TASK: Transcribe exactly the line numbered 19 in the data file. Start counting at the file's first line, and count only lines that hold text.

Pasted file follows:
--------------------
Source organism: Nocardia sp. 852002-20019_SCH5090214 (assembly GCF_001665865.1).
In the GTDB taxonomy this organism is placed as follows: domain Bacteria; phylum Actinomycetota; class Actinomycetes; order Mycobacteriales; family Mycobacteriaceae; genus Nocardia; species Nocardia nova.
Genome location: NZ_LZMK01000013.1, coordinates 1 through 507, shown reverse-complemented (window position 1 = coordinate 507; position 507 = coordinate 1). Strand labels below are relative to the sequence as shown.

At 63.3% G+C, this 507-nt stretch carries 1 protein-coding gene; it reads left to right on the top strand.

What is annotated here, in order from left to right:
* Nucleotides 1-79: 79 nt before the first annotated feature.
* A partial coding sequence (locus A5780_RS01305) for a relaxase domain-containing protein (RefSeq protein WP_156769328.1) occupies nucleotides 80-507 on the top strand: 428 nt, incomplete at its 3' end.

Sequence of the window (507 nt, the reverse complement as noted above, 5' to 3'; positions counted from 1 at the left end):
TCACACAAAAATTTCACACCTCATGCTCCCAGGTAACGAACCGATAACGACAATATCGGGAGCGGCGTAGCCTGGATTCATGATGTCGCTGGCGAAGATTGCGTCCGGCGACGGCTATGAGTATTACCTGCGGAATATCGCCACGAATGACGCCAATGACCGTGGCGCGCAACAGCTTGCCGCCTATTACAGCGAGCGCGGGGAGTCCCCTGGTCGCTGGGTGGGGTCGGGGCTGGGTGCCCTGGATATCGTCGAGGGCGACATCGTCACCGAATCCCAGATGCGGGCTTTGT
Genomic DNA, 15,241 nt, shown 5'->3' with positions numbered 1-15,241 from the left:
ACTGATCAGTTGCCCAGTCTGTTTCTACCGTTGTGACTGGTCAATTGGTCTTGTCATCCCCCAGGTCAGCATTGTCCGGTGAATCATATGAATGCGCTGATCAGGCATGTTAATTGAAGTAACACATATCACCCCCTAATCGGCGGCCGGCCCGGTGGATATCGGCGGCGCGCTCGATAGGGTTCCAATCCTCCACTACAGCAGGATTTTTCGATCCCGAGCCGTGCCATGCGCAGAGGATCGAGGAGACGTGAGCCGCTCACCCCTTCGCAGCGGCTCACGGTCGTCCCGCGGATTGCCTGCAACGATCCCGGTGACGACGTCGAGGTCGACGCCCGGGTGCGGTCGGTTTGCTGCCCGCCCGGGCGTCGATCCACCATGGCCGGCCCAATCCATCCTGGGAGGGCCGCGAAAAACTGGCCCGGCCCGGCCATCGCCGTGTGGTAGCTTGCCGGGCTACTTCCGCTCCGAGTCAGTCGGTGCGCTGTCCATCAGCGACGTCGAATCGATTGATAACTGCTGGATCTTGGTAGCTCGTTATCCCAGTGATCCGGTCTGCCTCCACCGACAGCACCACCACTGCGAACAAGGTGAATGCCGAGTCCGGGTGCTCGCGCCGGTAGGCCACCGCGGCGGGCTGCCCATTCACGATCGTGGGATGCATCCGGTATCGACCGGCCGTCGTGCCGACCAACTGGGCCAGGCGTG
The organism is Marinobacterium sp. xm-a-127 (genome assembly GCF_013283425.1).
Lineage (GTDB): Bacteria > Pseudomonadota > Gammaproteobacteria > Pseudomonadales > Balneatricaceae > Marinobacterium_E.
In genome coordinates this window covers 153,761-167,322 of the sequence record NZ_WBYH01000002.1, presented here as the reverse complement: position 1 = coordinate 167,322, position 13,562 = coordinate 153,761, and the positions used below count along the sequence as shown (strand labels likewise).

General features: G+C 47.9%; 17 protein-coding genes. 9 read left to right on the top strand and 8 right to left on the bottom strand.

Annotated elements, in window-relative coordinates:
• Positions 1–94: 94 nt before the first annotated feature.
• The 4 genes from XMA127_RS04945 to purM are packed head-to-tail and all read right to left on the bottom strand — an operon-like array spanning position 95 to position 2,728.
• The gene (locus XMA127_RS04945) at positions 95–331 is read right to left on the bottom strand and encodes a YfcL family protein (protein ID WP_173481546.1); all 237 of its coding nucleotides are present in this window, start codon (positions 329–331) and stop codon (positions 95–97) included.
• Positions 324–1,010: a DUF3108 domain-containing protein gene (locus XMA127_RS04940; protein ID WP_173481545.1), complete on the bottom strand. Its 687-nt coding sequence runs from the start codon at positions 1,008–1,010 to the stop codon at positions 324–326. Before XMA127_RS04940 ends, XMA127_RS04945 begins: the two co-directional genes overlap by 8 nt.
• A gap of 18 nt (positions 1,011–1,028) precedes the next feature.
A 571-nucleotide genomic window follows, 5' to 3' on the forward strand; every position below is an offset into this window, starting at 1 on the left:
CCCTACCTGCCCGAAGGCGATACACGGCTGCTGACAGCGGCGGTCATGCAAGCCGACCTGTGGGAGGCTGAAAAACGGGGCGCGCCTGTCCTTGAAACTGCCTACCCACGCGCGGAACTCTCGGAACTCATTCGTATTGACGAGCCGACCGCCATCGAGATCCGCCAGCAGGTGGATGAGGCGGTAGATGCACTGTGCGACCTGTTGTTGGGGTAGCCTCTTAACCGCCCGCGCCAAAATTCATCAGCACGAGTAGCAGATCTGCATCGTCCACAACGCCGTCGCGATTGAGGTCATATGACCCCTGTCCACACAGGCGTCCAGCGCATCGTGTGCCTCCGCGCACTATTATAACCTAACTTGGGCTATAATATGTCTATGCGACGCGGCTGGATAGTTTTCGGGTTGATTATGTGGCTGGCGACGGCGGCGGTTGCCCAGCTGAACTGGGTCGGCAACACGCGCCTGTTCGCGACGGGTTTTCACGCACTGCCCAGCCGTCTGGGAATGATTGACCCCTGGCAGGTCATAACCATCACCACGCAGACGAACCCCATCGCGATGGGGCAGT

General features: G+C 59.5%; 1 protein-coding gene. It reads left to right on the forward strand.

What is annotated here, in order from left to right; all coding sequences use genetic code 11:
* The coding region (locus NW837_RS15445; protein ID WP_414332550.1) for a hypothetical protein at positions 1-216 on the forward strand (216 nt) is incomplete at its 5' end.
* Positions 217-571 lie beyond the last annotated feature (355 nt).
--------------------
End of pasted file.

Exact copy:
• The gene (locus XMA127_RS04945) at positions 95–331 is read right to left on the bottom strand and encodes a YfcL family protein (protein ID WP_173481546.1); all 237 of its coding nucleotides are present in this window, start codon (positions 329–331) and stop codon (positions 95–97) included.